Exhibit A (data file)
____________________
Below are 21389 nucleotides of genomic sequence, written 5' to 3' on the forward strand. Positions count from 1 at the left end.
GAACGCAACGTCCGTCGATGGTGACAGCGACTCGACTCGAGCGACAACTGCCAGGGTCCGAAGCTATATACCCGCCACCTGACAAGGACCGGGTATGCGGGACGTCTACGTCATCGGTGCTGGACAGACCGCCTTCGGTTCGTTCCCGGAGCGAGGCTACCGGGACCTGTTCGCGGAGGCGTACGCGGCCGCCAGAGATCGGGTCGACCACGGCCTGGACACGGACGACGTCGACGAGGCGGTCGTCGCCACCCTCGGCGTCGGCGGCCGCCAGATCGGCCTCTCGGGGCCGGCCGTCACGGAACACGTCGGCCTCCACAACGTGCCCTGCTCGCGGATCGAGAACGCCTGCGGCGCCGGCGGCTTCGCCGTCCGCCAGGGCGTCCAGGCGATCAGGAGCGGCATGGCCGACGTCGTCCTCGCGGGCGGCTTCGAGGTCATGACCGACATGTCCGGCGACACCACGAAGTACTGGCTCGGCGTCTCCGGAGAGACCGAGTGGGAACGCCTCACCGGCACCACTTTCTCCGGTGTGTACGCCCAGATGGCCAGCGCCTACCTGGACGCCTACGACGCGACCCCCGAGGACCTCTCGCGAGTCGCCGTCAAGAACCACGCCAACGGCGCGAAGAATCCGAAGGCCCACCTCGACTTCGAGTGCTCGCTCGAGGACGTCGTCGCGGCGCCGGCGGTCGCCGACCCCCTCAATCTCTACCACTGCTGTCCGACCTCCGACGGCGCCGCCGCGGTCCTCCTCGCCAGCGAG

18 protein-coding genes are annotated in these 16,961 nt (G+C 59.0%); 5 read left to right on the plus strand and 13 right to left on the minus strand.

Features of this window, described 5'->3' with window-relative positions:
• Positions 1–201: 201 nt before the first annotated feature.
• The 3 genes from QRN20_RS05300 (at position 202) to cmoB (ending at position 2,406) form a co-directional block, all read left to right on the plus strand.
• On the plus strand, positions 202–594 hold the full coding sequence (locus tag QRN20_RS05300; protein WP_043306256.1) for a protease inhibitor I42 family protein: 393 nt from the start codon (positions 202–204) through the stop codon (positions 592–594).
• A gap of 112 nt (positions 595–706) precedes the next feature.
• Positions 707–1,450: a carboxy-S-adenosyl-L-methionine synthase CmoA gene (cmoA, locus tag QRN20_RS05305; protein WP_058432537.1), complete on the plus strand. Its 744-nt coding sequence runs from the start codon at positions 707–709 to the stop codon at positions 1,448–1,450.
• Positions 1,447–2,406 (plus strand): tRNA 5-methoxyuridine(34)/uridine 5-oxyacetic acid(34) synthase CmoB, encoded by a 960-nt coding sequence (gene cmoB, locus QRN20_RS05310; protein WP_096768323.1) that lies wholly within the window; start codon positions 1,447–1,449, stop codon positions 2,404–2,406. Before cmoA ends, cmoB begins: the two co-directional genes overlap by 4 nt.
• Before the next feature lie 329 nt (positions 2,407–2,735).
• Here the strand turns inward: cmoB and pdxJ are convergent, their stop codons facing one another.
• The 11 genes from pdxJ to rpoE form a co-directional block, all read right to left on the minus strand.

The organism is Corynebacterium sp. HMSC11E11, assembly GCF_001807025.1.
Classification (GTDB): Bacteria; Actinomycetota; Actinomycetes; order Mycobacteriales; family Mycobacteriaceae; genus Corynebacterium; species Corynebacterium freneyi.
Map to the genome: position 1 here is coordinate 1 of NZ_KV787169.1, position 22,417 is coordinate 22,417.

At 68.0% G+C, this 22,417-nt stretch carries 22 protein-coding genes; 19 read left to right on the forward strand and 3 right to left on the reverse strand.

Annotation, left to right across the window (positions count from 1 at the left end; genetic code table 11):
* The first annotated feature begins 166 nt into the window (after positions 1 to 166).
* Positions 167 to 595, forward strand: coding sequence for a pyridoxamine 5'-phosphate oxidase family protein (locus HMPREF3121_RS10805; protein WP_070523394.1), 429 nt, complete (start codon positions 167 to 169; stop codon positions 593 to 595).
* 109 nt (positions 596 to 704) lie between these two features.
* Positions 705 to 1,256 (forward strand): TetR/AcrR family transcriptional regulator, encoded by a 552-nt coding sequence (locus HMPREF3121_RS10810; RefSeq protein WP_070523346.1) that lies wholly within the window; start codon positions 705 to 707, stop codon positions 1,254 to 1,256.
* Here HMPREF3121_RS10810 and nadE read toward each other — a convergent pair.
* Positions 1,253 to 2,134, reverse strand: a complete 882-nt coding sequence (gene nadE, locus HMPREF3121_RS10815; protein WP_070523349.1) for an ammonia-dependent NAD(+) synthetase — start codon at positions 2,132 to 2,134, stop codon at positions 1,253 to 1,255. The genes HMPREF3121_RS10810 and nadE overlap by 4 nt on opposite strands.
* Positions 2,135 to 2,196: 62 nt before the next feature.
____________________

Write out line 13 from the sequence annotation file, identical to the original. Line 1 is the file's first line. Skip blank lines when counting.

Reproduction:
• The 11 genes from pdxJ to rpoE form a co-directional block, all read right to left on the minus strand.